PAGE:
As mentioned in my post Friday, the inaugural Techmunch Atlanta food blogger conference was a surprising and refreshing event to be at. Not only did close to 100 attendees get to discus some very relevant topics but also heard from the pros and had some time to network to hear from colleagues. I am sharing here some of my lessons learned at the conference. A lot of what was said seemed to be stuff I already knew but then there were equally useful tips and tricks as well that I noted and do plan to implement over the next few days so here goes...
Session1 - Leveraging your social brand
This somehow turned into more of a talk on book publishing than the branding session it was supposed to be, primarily because the speakers were authors I guess. We heard a bit about writing books and focussing on a niche. I do have a couple book ideas in the works but none to do with food and much as I have wanted to focus on a niche in my writing, I have found being a features generalist has worked more to my advantage.
Session2 - How the pros review
I liked the diversity on this panel - AJC's Kessler was one and they also had Zagat's Hassiotis, PR person Debbie Rosen and a food blogger so the different perspectives were a fresh take. There was reference to the FTC regulation on bloggers disclosing their relationship with brands and here is a link to that information on the Atlanta Food Blogger Society website.
Session3 - Getting organized:Editorial calendar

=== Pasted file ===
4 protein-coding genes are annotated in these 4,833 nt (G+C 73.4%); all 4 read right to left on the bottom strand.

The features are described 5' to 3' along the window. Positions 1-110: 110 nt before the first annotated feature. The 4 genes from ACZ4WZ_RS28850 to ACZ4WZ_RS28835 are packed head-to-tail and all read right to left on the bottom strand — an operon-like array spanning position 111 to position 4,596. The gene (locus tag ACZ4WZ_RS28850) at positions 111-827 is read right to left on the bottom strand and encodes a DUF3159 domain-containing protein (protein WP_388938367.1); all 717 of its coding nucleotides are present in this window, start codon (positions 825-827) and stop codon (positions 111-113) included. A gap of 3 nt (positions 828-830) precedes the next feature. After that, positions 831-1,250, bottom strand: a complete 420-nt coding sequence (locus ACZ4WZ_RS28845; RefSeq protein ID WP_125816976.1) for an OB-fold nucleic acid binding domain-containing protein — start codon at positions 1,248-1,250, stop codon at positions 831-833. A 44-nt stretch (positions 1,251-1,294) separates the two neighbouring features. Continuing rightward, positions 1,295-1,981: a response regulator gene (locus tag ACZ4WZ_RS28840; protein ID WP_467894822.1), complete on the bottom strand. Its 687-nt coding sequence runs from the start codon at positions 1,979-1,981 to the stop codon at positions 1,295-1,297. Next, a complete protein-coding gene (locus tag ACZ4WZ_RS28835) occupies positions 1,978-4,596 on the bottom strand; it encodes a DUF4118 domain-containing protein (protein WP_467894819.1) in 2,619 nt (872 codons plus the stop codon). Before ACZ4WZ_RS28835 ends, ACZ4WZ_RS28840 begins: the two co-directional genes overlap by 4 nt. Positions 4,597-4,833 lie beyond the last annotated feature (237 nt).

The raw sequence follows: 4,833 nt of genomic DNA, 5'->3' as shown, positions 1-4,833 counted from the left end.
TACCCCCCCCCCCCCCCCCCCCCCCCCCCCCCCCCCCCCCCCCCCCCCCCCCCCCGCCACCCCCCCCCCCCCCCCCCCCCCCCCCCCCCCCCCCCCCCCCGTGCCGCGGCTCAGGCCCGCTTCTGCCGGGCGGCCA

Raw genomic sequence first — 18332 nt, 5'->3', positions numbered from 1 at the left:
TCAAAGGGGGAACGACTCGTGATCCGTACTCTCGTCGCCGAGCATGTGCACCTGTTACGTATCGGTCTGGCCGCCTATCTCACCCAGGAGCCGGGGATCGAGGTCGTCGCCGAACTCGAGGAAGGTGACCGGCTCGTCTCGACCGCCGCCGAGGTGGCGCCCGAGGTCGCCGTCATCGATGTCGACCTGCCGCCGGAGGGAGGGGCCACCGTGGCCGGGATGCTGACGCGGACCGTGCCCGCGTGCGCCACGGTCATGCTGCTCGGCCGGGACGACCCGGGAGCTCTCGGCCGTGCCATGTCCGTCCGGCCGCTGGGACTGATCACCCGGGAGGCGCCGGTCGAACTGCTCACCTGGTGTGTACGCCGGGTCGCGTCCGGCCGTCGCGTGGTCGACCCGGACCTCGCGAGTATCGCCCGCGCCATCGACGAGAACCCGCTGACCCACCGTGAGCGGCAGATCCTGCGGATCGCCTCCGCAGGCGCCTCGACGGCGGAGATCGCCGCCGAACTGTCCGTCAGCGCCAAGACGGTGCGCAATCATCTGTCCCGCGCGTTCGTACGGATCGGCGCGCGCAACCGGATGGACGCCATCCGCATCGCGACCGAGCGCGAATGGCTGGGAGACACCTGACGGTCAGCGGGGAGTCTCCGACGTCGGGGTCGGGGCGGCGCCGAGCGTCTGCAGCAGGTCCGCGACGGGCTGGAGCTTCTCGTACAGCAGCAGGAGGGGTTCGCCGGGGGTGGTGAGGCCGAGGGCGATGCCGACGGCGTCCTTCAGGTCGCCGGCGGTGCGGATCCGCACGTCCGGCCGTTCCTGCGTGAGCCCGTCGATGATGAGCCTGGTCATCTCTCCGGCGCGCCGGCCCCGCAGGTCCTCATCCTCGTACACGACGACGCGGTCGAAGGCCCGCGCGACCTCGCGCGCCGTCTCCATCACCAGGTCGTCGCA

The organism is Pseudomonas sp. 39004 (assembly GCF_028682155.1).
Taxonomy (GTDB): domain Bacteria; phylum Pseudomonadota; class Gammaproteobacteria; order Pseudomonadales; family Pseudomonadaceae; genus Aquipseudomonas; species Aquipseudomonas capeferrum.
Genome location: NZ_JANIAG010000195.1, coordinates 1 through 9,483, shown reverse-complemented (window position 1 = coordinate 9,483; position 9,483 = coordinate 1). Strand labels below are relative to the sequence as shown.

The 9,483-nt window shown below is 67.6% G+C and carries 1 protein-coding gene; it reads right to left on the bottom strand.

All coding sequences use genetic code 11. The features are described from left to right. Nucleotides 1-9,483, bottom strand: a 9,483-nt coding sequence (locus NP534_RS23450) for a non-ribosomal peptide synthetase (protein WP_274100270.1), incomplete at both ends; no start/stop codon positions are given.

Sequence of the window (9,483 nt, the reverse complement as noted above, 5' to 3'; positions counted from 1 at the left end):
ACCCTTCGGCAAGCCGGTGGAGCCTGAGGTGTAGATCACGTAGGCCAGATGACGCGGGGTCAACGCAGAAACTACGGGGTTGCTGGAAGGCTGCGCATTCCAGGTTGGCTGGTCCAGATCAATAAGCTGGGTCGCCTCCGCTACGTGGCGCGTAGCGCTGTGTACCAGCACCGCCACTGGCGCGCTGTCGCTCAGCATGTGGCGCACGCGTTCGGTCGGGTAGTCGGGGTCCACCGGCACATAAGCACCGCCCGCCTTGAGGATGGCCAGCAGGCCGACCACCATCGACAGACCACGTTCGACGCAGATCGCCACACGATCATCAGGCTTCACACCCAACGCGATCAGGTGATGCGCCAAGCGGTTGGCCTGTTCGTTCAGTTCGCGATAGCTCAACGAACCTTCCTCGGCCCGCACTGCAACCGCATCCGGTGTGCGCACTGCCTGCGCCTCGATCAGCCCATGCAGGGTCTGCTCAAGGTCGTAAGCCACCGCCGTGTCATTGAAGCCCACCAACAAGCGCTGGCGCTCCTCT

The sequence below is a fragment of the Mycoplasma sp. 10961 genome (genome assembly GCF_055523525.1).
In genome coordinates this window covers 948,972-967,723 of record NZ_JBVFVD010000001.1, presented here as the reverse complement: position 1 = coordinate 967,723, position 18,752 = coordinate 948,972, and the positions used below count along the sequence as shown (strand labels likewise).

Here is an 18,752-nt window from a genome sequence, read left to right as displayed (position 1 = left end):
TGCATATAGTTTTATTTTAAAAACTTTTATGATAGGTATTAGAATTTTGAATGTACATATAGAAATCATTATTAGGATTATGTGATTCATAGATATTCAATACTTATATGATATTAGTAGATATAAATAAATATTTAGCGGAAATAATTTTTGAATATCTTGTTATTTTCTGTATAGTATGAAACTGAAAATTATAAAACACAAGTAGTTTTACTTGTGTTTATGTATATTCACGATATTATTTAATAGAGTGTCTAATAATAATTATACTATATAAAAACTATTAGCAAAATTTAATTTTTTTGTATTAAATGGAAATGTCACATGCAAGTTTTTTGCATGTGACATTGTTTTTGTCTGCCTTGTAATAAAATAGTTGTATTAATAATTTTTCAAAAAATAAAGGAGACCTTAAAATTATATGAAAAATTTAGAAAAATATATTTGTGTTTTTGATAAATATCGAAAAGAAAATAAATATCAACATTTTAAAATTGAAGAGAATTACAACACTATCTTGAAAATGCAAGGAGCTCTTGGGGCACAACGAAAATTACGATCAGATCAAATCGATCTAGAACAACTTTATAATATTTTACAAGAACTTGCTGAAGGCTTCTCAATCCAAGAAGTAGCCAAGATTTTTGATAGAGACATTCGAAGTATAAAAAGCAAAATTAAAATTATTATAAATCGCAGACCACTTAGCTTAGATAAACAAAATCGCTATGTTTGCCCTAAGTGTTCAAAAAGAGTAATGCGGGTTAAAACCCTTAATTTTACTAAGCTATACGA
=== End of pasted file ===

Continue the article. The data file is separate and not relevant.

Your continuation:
Probably one of the more informative sessions hosted, and a shame it was on Google hangouts since the connectivity was an issue so a lot was lost in translation for sure. Two very insightful topics touched upon were the need to publish your calendar online to be able to share with not just your readers but also possibly brands and advertisers for your marketing as well as sharing your editorial plans with other bloggers for possible guest posting and cross promotion. As a magazine writer and someone who ghost blogs for corporate clients, editcals have been the boon of my existence but I never expected that to be applicable to a blog site by itself.
Session4 - Leveraging social media
This was one of the sessions that needed much more time allotted to the discussion than the few minutes we had, especially given the fact that each of the speakers was an expert on one particular channel. I can't say that there was sufficient meaningful discussion here for me to have had any big takeaways or aha moments but I did find out that Facebook owns Instagram so posting from there to FB would be okay, much as previous attempts to do that form third party sites might have been advised again. However, this is only valid until FB decides to do another algorithm tweaking exercise. I don't use Instagram much currently and FB is more of a personal forum than professional so this wasn't a terribly useful tip really.
Session5 - Food photography